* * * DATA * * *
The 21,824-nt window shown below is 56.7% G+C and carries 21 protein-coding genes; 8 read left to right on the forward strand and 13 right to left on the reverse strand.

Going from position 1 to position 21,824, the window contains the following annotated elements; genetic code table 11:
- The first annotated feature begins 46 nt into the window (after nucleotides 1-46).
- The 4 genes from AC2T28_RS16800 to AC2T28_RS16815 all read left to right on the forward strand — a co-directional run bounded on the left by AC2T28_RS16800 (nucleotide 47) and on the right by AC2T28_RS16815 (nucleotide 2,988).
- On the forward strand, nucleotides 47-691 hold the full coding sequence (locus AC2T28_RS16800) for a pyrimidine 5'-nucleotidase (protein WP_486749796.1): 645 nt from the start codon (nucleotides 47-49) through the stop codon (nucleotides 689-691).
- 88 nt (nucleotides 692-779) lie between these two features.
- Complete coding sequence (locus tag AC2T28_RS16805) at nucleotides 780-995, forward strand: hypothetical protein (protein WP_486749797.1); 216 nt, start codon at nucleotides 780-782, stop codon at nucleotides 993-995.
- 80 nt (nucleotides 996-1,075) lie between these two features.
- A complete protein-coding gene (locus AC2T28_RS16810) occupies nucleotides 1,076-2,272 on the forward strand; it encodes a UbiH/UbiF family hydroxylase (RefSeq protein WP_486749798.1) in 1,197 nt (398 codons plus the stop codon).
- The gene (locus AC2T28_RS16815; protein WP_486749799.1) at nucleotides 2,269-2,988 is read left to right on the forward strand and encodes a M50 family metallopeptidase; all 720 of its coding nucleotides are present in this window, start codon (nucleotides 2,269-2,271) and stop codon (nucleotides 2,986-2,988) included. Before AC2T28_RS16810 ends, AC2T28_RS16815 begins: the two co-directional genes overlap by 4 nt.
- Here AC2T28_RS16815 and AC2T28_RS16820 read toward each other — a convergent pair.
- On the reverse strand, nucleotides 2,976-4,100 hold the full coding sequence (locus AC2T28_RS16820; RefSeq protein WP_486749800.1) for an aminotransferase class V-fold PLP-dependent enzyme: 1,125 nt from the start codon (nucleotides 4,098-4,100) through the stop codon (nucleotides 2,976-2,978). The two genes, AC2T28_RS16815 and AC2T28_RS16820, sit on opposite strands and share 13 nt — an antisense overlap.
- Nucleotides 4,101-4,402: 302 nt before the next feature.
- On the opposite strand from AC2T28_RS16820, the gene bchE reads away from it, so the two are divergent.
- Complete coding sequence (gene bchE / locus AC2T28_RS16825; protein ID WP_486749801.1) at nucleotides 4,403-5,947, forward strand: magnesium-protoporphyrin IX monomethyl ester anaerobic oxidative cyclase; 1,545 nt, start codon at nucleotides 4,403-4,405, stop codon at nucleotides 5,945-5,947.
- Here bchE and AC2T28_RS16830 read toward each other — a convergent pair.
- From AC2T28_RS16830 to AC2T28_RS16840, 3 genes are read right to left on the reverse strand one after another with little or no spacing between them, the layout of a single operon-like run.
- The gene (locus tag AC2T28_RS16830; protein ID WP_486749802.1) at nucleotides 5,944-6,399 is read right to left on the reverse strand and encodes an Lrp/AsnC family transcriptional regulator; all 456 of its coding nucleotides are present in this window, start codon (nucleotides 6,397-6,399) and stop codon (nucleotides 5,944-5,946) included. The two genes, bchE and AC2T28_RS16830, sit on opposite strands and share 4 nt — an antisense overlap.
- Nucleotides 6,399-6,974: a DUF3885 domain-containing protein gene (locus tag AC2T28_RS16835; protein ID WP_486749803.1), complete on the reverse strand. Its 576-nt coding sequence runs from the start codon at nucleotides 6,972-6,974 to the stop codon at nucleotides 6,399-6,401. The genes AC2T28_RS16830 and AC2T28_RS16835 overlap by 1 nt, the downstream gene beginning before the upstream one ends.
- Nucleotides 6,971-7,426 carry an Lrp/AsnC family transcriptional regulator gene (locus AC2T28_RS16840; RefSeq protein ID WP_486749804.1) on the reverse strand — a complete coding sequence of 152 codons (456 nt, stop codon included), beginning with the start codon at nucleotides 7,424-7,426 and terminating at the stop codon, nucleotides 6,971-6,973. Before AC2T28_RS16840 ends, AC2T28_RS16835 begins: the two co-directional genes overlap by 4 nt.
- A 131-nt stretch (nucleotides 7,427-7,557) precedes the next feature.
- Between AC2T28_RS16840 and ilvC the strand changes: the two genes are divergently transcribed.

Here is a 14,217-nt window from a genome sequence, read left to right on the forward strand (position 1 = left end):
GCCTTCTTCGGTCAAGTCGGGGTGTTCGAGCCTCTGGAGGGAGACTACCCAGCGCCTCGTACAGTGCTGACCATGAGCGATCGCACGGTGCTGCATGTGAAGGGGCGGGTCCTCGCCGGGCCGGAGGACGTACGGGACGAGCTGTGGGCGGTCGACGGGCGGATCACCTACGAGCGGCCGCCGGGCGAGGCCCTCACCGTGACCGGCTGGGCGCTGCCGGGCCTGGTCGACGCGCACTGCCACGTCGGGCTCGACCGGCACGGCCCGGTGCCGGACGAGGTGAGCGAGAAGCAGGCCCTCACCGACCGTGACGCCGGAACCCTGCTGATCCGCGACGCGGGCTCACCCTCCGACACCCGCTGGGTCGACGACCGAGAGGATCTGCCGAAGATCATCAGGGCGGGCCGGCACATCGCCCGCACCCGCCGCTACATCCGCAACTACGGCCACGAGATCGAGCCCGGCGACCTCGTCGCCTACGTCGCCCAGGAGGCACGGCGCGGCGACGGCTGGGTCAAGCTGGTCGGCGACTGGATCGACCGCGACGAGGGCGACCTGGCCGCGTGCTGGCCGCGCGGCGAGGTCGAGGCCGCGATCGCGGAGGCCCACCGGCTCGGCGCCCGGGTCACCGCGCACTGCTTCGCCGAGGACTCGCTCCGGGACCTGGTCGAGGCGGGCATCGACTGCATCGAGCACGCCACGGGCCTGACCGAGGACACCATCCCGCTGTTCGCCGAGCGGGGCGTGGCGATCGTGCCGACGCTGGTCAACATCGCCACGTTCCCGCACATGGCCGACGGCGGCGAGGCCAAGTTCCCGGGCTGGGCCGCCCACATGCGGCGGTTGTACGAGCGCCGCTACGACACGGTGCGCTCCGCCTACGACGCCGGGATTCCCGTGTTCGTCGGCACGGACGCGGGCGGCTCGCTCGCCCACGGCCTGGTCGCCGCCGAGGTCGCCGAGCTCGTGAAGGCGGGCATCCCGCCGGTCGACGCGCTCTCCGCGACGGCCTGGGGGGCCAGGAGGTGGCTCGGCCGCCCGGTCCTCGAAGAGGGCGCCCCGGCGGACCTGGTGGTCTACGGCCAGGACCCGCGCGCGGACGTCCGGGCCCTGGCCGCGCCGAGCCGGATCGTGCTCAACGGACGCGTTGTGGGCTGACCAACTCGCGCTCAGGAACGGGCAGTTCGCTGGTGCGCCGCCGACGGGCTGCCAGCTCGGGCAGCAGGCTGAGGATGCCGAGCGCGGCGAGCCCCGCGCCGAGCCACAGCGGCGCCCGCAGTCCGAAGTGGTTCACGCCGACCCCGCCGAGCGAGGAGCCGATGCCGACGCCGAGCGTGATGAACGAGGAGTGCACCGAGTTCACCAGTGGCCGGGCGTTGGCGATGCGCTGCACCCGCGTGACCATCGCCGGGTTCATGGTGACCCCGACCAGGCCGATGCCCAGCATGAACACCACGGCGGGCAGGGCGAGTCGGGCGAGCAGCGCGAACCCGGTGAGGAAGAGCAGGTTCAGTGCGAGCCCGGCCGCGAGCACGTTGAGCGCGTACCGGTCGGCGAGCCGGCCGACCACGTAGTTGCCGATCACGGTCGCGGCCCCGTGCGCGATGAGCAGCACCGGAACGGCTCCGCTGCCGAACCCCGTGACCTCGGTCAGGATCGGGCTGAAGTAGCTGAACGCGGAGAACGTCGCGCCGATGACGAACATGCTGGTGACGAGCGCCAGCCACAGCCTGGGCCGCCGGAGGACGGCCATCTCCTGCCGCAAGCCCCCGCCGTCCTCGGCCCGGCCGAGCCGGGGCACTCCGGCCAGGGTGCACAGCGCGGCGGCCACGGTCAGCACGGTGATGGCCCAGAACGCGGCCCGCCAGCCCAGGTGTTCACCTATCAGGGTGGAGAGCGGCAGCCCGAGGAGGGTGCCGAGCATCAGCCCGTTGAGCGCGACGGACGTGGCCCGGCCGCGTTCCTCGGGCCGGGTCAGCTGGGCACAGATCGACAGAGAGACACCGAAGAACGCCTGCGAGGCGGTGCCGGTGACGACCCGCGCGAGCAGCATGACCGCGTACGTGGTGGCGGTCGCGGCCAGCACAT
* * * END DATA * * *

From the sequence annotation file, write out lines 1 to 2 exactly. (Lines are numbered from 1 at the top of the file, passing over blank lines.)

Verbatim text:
The 21,824-nt window shown below is 56.7% G+C and carries 21 protein-coding genes; 8 read left to right on the forward strand and 13 right to left on the reverse strand.

Going from position 1 to position 21,824, the window contains the following annotated elements; genetic code table 11: